A few tips for the front runner

Tomorrow, Miranda Governor Henrique Capriles will officially launch his campaign for the opposition’s Presidential nomination. Flimsy phone-polls and chutzpah-filled, self-proclaimed surge claims notwithstanding, he continues to be the front runner.

It’s the job of bloggers to sit in the sidelines and throw peanuts at everyone and anyone who doesn’t do what we want them to, right? So, in that spirit, here are some tips for Henrique as he puts the finishing touches on his speech.

1. Don’t tell us who you’re not, tell us who you are. Define yourself. Tell us what moves you, what you believe in. Don’t limit yourself to talking about what you’ve done in Miranda, how many schools you’ve built, or how many times you’ve met with chavistas. Yes, that stuff is important, and I’m sure you will talk about them. But you need to go beyond that. You need to nail the vision thing. More importantly, tell us why you’re better than the others. No need to zing them, just differentiate yourself from the pack in a clear way. Remind us of this guy, and this guy.

2. Don’t be afraid to go wonky once in a while. Whether it’s conditional cash transfers, crime, infrastructure, or Cadivi, we need a few more specifics. Don’t make the speech all wonk, but don’t be afraid to put some meat on the bone. And throw in a surprise or two to grab the headlines.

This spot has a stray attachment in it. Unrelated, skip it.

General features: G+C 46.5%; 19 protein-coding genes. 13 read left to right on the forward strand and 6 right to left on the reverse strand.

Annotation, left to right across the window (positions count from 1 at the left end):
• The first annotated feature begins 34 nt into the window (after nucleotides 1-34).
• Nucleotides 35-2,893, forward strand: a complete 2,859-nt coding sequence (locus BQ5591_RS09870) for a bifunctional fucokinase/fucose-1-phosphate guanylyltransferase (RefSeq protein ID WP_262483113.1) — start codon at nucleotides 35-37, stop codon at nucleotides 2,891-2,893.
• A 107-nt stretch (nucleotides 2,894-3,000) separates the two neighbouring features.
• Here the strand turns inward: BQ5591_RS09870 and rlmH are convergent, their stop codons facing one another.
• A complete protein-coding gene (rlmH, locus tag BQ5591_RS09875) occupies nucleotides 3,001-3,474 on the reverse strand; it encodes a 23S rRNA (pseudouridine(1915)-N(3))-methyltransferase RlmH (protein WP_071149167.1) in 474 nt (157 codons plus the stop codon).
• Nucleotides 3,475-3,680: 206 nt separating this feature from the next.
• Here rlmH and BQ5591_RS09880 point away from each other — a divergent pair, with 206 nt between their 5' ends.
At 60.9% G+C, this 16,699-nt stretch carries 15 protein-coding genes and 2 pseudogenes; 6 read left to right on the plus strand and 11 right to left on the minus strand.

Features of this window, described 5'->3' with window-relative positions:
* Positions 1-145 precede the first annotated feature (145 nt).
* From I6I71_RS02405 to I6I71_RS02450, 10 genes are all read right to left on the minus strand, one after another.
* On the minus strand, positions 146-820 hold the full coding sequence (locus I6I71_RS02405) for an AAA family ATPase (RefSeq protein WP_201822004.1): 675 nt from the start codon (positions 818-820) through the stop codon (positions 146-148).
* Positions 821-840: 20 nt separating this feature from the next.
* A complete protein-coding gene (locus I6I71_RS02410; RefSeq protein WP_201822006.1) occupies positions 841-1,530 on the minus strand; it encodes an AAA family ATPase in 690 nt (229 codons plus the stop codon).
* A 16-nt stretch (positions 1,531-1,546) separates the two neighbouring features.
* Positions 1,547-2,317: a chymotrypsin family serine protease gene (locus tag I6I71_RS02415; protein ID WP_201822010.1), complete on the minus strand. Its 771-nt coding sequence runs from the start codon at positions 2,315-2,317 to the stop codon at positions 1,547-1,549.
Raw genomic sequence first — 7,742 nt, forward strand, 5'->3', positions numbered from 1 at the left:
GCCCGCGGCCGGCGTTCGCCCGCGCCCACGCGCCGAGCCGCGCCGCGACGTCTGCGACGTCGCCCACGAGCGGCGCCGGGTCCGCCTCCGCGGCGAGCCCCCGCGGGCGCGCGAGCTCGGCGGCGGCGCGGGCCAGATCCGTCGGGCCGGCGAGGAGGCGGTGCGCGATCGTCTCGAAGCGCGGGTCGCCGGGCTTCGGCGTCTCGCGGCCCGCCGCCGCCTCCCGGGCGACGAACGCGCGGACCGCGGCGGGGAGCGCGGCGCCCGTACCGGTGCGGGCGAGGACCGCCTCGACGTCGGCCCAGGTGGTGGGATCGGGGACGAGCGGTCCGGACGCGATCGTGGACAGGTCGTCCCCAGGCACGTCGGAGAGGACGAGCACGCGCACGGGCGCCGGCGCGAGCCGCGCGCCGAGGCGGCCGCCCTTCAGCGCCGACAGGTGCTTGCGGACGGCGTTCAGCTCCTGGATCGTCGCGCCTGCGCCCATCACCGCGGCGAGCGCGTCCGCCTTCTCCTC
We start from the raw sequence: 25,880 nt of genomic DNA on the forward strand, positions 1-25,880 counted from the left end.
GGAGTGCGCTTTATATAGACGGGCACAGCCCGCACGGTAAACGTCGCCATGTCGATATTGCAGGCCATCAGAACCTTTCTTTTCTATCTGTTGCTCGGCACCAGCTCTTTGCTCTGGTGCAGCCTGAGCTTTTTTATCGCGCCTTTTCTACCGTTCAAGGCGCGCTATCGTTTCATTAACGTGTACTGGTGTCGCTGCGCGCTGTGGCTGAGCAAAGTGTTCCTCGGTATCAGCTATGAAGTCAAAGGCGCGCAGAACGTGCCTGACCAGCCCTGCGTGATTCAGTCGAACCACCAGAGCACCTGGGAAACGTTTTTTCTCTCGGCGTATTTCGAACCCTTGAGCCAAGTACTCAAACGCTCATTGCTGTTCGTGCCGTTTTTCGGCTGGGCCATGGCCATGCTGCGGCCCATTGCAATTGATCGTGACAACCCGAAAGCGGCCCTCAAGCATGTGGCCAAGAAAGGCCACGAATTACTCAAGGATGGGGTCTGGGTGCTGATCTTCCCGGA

3. Talk about the challenges you will face. Whether it’s the Cubans, the Armed Forces, or the boatload of chavista institutions you will inherit, you should tell us what we can expect from you. Don’t get bogged down in details, but at least acknowledge that these will be crucial issues that will need to be resolved. And while you’re at it, throw some red meat to the opposition’s base. This is a primary after all, the general election is months away.

4. Bathe yourself in symbolism. Quote Bolívar, beisbol, Miranda, Bello, Teresa de la Parra, Gallegos, Radio Rochela. Any of them, all of them. Make the speech folksy and understandable in Los Palos Grandes, Petare, Borburata, and Upata.

5. Have fun. Smile. You’re in the lead!

Our expectations for this one are high, Henrique. Please meet them.

Disclaimer: As many of you know, I’m a member of Primero Justicia. I don’t know Henrique Capriles personally, and I don’t work for his campaign, but I’ve been in touch with them and may help out in the near future. I’m going to continue blogging about him and the election, and both Quico and I thought it was important to clarify where I stand.

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